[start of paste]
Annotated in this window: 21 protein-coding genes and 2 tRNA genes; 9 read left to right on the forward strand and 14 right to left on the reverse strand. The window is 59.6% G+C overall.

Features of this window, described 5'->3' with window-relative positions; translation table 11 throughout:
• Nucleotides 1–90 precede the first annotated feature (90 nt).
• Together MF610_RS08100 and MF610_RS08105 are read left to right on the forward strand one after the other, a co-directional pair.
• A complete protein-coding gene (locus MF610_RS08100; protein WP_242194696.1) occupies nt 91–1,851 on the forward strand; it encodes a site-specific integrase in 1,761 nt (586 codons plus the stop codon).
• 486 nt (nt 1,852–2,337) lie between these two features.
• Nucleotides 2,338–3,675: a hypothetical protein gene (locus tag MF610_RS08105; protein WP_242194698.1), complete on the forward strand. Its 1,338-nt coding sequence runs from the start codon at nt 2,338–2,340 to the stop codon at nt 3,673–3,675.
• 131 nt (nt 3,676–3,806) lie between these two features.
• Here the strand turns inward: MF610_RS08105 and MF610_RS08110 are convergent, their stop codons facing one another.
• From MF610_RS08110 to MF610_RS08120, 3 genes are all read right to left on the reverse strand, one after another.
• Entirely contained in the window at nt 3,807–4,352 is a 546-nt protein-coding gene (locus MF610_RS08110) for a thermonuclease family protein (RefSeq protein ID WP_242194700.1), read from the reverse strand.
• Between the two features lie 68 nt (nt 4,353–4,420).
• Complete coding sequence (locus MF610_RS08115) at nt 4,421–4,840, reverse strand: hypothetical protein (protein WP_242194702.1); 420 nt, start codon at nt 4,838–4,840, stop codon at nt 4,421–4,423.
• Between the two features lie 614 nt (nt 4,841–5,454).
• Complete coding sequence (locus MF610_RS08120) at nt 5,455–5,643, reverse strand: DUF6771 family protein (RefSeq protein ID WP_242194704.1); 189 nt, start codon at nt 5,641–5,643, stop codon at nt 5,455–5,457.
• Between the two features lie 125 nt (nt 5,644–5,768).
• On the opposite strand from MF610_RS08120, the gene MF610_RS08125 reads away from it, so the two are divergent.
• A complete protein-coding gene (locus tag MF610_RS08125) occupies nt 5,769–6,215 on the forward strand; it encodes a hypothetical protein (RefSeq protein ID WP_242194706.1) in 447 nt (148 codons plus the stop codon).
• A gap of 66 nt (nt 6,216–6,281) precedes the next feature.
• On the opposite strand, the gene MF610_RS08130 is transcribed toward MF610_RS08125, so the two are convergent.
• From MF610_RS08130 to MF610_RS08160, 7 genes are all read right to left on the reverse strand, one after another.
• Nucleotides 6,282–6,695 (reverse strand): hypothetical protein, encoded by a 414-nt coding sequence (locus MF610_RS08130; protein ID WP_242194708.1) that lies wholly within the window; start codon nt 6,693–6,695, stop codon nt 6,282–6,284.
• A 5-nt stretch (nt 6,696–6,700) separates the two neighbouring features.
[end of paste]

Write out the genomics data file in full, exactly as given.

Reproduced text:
Annotated in this window: 21 protein-coding genes and 2 tRNA genes; 9 read left to right on the forward strand and 14 right to left on the reverse strand. The window is 59.6% G+C overall.

Features of this window, described 5'->3' with window-relative positions; translation table 11 throughout:
• Nucleotides 1–90 precede the first annotated feature (90 nt).
• Together MF610_RS08100 and MF610_RS08105 are read left to right on the forward strand one after the other, a co-directional pair.
• A complete protein-coding gene (locus MF610_RS08100; protein WP_242194696.1) occupies nt 91–1,851 on the forward strand; it encodes a site-specific integrase in 1,761 nt (586 codons plus the stop codon).
• 486 nt (nt 1,852–2,337) lie between these two features.
• Nucleotides 2,338–3,675: a hypothetical protein gene (locus tag MF610_RS08105; protein WP_242194698.1), complete on the forward strand. Its 1,338-nt coding sequence runs from the start codon at nt 2,338–2,340 to the stop codon at nt 3,673–3,675.
• 131 nt (nt 3,676–3,806) lie between these two features.
• Here the strand turns inward: MF610_RS08105 and MF610_RS08110 are convergent, their stop codons facing one another.
• From MF610_RS08110 to MF610_RS08120, 3 genes are all read right to left on the reverse strand, one after another.
• Entirely contained in the window at nt 3,807–4,352 is a 546-nt protein-coding gene (locus MF610_RS08110) for a thermonuclease family protein (RefSeq protein ID WP_242194700.1), read from the reverse strand.
• Between the two features lie 68 nt (nt 4,353–4,420).
• Complete coding sequence (locus MF610_RS08115) at nt 4,421–4,840, reverse strand: hypothetical protein (protein WP_242194702.1); 420 nt, start codon at nt 4,838–4,840, stop codon at nt 4,421–4,423.
• Between the two features lie 614 nt (nt 4,841–5,454).
• Complete coding sequence (locus MF610_RS08120) at nt 5,455–5,643, reverse strand: DUF6771 family protein (RefSeq protein ID WP_242194704.1); 189 nt, start codon at nt 5,641–5,643, stop codon at nt 5,455–5,457.
• Between the two features lie 125 nt (nt 5,644–5,768).
• On the opposite strand from MF610_RS08120, the gene MF610_RS08125 reads away from it, so the two are divergent.
• A complete protein-coding gene (locus tag MF610_RS08125) occupies nt 5,769–6,215 on the forward strand; it encodes a hypothetical protein (RefSeq protein ID WP_242194706.1) in 447 nt (148 codons plus the stop codon).
• A gap of 66 nt (nt 6,216–6,281) precedes the next feature.
• On the opposite strand, the gene MF610_RS08130 is transcribed toward MF610_RS08125, so the two are convergent.
• From MF610_RS08130 to MF610_RS08160, 7 genes are all read right to left on the reverse strand, one after another.
• Nucleotides 6,282–6,695 (reverse strand): hypothetical protein, encoded by a 414-nt coding sequence (locus MF610_RS08130; protein ID WP_242194708.1) that lies wholly within the window; start codon nt 6,693–6,695, stop codon nt 6,282–6,284.
• A 5-nt stretch (nt 6,696–6,700) separates the two neighbouring features.